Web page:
Peaceful transitions of power after elections, as the Constitution requires, are not normal?
Bravo! Thank you Congressman for standing with Mr. Lewis and others who proclaim: This is not normal.
Let's not forget the very beginning of how we got Trump.
Jeb Bush ran an attempt to become Bush III, and crush all opposition that operated by traditional means. He was very much a "NEVER" candidate for the Left and moderates within the Republican Party. No traditional Republican could stand in his path.
Republicans shouted "GIVE US THE TRUMP!" with the same nihilistic venom normally associated with the phrase "GIVE US BARABBAS!". They knew full well they were throwing their party's chances of success down a ravine, but preferred another 4 years of democratic presidency than Jeb.
Hillary would have stomped the brakes off Jeb, and would had a close run against Kasich.
Hillary used the exact same techniques Jeb used against Trump in the Primary, but the Ron Paul Revolution hadn't occurred in the Democratic Primary yet and Hillary was allowed to successfully manipulate the primary, which in the good old days would have been considered a display of political acumen.
But not in the post Ron Paul era. Ron Paul could have beaten Obama, and the backlash of Primary reform in the wake of the Obama victory made Trump unstoppable. The Democrats should have learned their lesson the easy way and enacted their own post Ron Paul Revolution reforms....
But they didn't, because Hillary had been waiting her turn after giving Obama a pass, and she needed the game to remain playable so she could play it.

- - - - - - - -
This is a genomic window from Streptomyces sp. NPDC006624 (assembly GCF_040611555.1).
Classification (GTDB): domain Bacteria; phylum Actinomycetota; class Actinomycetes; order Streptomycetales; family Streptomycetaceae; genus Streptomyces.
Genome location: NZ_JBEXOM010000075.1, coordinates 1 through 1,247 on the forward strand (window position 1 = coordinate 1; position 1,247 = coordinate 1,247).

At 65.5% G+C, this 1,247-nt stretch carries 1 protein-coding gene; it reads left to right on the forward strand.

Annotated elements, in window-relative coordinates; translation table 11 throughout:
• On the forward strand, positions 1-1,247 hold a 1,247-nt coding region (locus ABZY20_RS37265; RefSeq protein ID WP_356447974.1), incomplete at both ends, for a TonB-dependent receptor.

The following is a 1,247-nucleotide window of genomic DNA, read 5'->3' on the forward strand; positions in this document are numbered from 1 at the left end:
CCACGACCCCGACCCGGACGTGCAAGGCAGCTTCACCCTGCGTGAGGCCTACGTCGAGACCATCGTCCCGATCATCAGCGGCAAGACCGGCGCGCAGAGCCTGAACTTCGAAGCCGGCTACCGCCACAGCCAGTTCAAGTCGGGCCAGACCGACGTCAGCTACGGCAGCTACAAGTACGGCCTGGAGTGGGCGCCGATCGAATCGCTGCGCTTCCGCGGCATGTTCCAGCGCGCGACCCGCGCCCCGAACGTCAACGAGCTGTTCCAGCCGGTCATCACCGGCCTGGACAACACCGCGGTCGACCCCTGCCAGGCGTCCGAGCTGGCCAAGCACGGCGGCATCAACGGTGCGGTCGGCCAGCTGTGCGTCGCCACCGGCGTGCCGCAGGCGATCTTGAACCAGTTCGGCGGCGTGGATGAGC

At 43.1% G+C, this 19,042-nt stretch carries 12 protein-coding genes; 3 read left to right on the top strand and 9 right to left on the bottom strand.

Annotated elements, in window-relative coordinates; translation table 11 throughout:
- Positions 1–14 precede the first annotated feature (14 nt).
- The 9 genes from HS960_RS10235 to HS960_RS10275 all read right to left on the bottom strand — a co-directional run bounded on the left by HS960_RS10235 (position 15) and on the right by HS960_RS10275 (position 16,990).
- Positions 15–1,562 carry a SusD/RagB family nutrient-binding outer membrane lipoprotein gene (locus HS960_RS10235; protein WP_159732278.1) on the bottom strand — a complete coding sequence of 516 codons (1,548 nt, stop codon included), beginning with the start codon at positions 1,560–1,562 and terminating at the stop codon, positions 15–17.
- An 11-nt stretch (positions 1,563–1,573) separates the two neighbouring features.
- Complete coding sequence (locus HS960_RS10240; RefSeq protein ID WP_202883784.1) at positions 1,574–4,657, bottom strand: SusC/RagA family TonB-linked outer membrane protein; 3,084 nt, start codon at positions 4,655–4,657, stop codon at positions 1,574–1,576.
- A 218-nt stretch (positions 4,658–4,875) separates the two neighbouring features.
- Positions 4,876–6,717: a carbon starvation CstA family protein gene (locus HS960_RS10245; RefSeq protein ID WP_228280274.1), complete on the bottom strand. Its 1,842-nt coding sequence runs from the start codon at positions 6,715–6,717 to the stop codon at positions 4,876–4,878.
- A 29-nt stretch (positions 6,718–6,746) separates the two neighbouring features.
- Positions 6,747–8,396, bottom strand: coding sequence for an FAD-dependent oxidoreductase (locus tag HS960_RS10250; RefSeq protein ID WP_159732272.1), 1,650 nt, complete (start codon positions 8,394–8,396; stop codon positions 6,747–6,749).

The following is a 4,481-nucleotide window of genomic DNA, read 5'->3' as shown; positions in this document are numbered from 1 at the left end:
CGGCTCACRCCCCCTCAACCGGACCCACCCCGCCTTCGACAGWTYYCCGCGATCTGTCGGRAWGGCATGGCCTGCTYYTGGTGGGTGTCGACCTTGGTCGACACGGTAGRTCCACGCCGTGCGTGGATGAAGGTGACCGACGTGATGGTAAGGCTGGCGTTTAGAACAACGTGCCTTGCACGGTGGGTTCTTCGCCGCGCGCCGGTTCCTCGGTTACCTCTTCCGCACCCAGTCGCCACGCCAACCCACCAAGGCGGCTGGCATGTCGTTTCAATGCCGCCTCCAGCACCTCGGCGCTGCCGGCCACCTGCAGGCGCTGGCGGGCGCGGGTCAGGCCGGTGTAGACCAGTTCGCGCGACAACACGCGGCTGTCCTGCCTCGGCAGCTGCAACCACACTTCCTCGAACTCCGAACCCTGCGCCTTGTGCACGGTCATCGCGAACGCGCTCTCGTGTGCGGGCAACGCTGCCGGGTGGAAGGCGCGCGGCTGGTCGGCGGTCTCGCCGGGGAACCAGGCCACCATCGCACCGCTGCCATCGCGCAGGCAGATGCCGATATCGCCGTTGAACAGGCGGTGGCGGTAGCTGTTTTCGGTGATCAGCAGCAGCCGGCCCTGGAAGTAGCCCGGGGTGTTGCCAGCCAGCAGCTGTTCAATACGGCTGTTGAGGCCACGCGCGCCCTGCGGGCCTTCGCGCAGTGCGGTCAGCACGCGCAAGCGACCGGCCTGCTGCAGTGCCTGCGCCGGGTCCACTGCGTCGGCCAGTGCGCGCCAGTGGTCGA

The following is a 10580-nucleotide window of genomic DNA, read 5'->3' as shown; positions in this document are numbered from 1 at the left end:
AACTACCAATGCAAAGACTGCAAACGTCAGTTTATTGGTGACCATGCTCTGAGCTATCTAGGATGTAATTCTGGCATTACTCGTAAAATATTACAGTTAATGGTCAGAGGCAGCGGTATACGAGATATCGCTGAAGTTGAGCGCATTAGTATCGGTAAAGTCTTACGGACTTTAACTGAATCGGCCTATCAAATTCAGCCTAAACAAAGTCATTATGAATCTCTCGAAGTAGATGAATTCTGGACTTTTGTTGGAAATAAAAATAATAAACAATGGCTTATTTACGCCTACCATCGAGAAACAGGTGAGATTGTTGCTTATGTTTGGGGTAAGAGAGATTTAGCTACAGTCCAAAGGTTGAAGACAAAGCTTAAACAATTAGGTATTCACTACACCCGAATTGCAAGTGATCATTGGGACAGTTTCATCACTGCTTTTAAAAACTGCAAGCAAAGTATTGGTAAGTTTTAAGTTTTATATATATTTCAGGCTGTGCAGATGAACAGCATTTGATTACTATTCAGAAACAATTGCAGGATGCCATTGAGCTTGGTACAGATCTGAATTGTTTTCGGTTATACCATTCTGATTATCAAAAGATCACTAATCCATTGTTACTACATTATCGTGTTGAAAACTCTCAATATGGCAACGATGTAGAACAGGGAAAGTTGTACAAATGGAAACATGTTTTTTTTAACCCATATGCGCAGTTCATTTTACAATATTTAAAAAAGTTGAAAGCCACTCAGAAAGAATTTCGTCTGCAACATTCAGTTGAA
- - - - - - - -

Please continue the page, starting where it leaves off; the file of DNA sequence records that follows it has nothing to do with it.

At this point the "GIVE US BARABBAS!" argument of nihilistic rejection of the political process had gained more strength, not lost it. The average voter was tired of having their options dictated from above, and only given blue and red options for two basically identical candidates. The age of the classical logical fallacy of the false dilemma was over.
The information age is an age of transparency. We no longer falsely assume politician's are clean because they successfully do their dirt in secret. This is why no amount of scandal will shake the Trump presidency. We're numb to it.
The Republicans know what the Democrats need to learn; the other foot connected to the one on the back of your neck will be firmly planted in local soil. Success at the state and local level has all the real reigns of control over society. The Federal Government is a policing agency for local government, and every body hates being told what to do. Putting an idiot in the white house makes perfect sense when you realize president is a sheriff, and most people are outlaws.